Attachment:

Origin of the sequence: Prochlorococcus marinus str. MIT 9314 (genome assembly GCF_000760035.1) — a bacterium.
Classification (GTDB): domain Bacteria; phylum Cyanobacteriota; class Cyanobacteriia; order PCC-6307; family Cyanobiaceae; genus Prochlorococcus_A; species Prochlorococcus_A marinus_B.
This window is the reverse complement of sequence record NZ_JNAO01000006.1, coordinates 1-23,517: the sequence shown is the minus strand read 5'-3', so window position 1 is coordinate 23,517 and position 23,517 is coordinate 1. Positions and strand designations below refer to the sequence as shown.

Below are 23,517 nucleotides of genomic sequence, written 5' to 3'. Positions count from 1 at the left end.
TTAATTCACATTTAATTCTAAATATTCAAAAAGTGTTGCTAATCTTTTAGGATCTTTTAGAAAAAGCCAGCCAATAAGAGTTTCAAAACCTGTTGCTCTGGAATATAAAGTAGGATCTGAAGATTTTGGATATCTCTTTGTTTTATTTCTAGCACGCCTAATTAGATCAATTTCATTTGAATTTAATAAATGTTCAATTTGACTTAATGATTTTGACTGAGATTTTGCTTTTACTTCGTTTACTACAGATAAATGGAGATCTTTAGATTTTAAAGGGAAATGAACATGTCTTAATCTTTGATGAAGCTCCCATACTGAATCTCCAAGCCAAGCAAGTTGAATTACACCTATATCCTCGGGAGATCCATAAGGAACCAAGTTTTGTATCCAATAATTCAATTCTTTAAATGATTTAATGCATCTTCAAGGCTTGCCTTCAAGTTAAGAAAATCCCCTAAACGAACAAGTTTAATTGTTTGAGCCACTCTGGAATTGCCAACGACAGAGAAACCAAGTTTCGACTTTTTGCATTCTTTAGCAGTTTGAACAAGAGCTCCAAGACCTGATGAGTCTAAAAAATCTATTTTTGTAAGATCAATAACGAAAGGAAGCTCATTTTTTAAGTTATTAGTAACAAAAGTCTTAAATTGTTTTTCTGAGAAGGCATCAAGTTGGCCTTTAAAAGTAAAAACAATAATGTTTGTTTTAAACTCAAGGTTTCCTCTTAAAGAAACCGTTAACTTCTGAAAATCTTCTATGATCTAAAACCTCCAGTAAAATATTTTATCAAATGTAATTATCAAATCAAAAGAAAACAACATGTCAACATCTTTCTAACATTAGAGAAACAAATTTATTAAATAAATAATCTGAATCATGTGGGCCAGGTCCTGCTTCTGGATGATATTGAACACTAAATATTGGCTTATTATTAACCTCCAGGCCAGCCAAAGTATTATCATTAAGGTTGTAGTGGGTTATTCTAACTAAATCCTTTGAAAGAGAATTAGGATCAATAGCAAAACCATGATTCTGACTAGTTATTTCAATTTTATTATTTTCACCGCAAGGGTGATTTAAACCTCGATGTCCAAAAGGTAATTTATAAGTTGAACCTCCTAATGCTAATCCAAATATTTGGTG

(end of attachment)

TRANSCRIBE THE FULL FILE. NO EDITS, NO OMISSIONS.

Origin of the sequence: Prochlorococcus marinus str. MIT 9314 (genome assembly GCF_000760035.1) — a bacterium.
Classification (GTDB): domain Bacteria; phylum Cyanobacteriota; class Cyanobacteriia; order PCC-6307; family Cyanobiaceae; genus Prochlorococcus_A; species Prochlorococcus_A marinus_B.
This window is the reverse complement of sequence record NZ_JNAO01000006.1, coordinates 1-23,517: the sequence shown is the minus strand read 5'-3', so window position 1 is coordinate 23,517 and position 23,517 is coordinate 1. Positions and strand designations below refer to the sequence as shown.

Below are 23,517 nucleotides of genomic sequence, written 5' to 3'. Positions count from 1 at the left end.
TTAATTCACATTTAATTCTAAATATTCAAAAAGTGTTGCTAATCTTTTAGGATCTTTTAGAAAAAGCCAGCCAATAAGAGTTTCAAAACCTGTTGCTCTGGAATATAAAGTAGGATCTGAAGATTTTGGATATCTCTTTGTTTTATTTCTAGCACGCCTAATTAGATCAATTTCATTTGAATTTAATAAATGTTCAATTTGACTTAATGATTTTGACTGAGATTTTGCTTTTACTTCGTTTACTACAGATAAATGGAGATCTTTAGATTTTAAAGGGAAATGAACATGTCTTAATCTTTGATGAAGCTCCCATACTGAATCTCCAAGCCAAGCAAGTTGAATTACACCTATATCCTCGGGAGATCCATAAGGAACCAAGTTTTGTATCCAATAATTCAATTCTTTAAATGATTTAATGCATCTTCAAGGCTTGCCTTCAAGTTAAGAAAATCCCCTAAACGAACAAGTTTAATTGTTTGAGCCACTCTGGAATTGCCAACGACAGAGAAACCAAGTTTCGACTTTTTGCATTCTTTAGCAGTTTGAACAAGAGCTCCAAGACCTGATGAGTCTAAAAAATCTATTTTTGTAAGATCAATAACGAAAGGAAGCTCATTTTTTAAGTTATTAGTAACAAAAGTCTTAAATTGTTTTTCTGAGAAGGCATCAAGTTGGCCTTTAAAAGTAAAAACAATAATGTTTGTTTTAAACTCAAGGTTTCCTCTTAAAGAAACCGTTAACTTCTGAAAATCTTCTATGATCTAAAACCTCCAGTAAAATATTTTATCAAATGTAATTATCAAATCAAAAGAAAACAACATGTCAACATCTTTCTAACATTAGAGAAACAAATTTATTAAATAAATAATCTGAATCATGTGGGCCAGGTCCTGCTTCTGGATGATATTGAACACTAAATATTGGCTTATTATTAACCTCCAGGCCAGCCAAAGTATTATCATTAAGGTTGTAGTGGGTTATTCTAACTAAATCCTTTGAAAGAGAATTAGGATCAATAGCAAAACCATGATTCTGACTAGTTATTTCAATTTTATTATTTTCACCGCAAGGGTGATTTAAACCTCGATGTCCAAAAGGTAATTTATAAGTTGAACCTCCTAATGCTAATCCAAATATTTGGTG